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• Sandwiches • Snacks • Meals• Salads • Hand Dipped Ice Cream- Dine-In or Carry-Out -
The Main Street
Ice Cream Parlor
107 E. Main Street • Van Wert, OH • 419-238-2722
662 Elida Ave., Delphos
Open 5 a.m.-9 p.m.
with this ad
2 – The Herald Saturday, September 29, 2012
For The Record
Vol. 143 No. 78
Nancy Spencer, editorRay Geary, general managerDelphos Herald, Inc.Don Hemple, advertisingmanagerTiffany Brantley,
circulation managerThe Daily Herald(USPS 1525 8000) is publisheddaily except Sundays, Tuesdaysand Holidays.By carrier in Delphos andarea towns, or by rural motorroute where available $1.48 perweek. By mail in Allen, VanWert, or Putnam County, $97per year. Outside these counties$110 per year.Entered in the post officein Delphos, Ohio 45833 asPeriodicals, postage paid atDelphos, Ohio.No mail subscriptions will beaccepted in towns or villageswhere The Daily Herald papercarriers or motor routes providedaily home delivery for $1.48per week.405 North Main St.TELEPHONE 695-0015Office Hours8 a.m.-5 p.m. Mon.-Fri.POSTMASTER:Send address changesto THE DAILY HERALD,405 N. Main St.Delphos, Ohio 45833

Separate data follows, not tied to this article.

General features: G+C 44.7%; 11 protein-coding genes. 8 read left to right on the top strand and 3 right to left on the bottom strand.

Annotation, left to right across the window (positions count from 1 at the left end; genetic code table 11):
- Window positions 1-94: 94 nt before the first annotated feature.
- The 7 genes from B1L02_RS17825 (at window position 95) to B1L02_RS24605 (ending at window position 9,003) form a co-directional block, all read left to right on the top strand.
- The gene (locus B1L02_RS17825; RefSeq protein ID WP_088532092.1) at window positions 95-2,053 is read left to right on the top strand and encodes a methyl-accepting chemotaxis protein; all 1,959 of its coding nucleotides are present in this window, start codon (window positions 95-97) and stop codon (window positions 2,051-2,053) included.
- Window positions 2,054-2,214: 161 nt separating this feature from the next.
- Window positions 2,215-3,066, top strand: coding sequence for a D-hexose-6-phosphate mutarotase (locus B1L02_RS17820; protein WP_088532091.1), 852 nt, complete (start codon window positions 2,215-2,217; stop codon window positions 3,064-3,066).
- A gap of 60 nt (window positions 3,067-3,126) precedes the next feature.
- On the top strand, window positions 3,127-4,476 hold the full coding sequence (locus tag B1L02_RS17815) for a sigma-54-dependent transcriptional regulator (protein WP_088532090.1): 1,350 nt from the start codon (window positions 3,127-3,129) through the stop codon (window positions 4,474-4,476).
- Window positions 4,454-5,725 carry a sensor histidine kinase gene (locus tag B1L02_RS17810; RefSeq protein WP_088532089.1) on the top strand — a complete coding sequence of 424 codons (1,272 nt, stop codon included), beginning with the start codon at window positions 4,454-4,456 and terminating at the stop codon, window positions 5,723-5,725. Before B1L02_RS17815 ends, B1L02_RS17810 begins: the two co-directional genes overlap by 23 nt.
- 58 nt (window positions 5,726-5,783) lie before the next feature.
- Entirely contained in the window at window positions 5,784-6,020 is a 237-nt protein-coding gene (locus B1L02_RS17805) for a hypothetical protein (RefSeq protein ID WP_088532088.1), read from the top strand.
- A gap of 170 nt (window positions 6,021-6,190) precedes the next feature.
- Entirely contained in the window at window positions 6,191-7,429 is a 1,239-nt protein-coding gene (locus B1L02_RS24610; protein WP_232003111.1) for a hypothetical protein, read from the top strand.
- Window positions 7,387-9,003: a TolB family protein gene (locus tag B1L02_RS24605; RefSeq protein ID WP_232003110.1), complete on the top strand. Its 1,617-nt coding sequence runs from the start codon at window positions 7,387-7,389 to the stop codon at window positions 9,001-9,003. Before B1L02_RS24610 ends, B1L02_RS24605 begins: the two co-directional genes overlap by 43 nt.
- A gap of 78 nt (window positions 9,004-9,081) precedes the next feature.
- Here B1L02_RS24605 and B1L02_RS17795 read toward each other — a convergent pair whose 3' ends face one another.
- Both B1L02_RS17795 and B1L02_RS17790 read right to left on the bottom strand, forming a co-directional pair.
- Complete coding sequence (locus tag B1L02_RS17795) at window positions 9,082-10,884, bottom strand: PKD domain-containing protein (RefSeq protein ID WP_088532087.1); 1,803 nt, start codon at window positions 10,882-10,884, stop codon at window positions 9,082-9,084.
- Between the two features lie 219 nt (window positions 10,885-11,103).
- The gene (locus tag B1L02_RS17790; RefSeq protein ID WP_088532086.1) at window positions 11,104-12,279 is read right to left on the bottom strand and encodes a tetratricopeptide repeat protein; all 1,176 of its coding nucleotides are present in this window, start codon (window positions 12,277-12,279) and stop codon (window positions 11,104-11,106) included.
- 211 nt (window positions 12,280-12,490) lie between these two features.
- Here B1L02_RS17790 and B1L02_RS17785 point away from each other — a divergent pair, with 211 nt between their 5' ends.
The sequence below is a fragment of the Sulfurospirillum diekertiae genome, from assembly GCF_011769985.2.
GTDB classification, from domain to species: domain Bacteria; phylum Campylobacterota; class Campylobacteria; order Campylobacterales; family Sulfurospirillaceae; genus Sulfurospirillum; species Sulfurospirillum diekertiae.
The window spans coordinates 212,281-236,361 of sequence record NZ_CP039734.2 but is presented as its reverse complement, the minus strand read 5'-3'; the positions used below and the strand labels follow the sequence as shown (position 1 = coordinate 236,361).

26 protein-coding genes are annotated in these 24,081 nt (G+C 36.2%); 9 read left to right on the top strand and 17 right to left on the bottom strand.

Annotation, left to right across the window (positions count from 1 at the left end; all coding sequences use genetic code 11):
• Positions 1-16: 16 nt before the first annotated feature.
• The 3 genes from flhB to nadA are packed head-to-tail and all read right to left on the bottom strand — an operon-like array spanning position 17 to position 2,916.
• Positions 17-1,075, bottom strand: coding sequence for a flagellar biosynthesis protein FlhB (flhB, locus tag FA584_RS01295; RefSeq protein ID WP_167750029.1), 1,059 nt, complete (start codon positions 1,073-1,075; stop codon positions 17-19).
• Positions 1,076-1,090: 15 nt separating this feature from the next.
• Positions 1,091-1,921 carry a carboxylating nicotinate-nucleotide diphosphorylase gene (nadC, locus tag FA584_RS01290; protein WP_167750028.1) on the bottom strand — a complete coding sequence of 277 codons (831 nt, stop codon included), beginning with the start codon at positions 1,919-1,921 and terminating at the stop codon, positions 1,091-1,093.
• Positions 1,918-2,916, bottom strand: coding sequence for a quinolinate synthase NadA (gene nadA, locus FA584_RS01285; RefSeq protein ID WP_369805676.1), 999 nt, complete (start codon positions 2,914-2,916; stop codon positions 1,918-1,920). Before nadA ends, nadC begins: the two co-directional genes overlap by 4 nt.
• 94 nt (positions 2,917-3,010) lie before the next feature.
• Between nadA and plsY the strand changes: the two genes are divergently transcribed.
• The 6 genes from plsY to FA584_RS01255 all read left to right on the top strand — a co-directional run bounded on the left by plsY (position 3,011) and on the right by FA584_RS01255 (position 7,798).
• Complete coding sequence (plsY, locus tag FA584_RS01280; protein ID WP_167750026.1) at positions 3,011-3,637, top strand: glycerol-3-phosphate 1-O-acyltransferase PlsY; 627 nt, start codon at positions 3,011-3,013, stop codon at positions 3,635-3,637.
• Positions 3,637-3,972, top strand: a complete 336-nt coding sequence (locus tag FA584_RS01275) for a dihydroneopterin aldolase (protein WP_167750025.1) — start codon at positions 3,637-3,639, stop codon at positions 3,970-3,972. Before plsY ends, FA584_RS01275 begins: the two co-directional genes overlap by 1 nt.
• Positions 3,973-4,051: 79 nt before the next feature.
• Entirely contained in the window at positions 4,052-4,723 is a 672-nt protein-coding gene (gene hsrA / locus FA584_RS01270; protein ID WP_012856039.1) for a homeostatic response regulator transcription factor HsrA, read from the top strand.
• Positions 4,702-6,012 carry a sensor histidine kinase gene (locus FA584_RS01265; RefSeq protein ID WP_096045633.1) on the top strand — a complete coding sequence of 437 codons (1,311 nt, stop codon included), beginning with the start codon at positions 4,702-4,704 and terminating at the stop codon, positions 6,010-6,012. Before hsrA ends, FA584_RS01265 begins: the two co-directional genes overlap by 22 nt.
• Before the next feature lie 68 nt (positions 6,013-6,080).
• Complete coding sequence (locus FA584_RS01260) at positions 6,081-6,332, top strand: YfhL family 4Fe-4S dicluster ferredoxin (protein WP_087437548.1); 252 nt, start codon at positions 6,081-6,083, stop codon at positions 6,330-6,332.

On theOther hand
the Rev.Donald R., 77, of Gibsonburg,Mass of Christian Burial willbegin at 11 a.m. Monday atImmaculate Conception Church,Ottoville, where his body willlie in state one hour prior tothe service. Bishop Leonard P.Blair will officiate. Burial willfollow at St. Mary’s Cemetery,Ottoville.Visitation will be held fromnoon to 3:30 p.m. today at St.Michael’s Catholic Church,Gibsonburg, with the Rosarysaid at 3:30 p.m. Additional visi-tation will be held on Sundayat Immaculate ConceptionChurch, with Reception of theBody and Vespers at 4 p.m.followed by visitation until 8p.m. The Herman-Kinn-VehFuneral Home & CremationServices, Gibsonburg and TheLove-Heitmeyer Funeral Home,Jackson Township, assisted withFather Mueller’s arrangements.Those wishing to send an onlinecondolence please visit www.hermankinn.com or www.love-heitmeyerfuneralhome.com.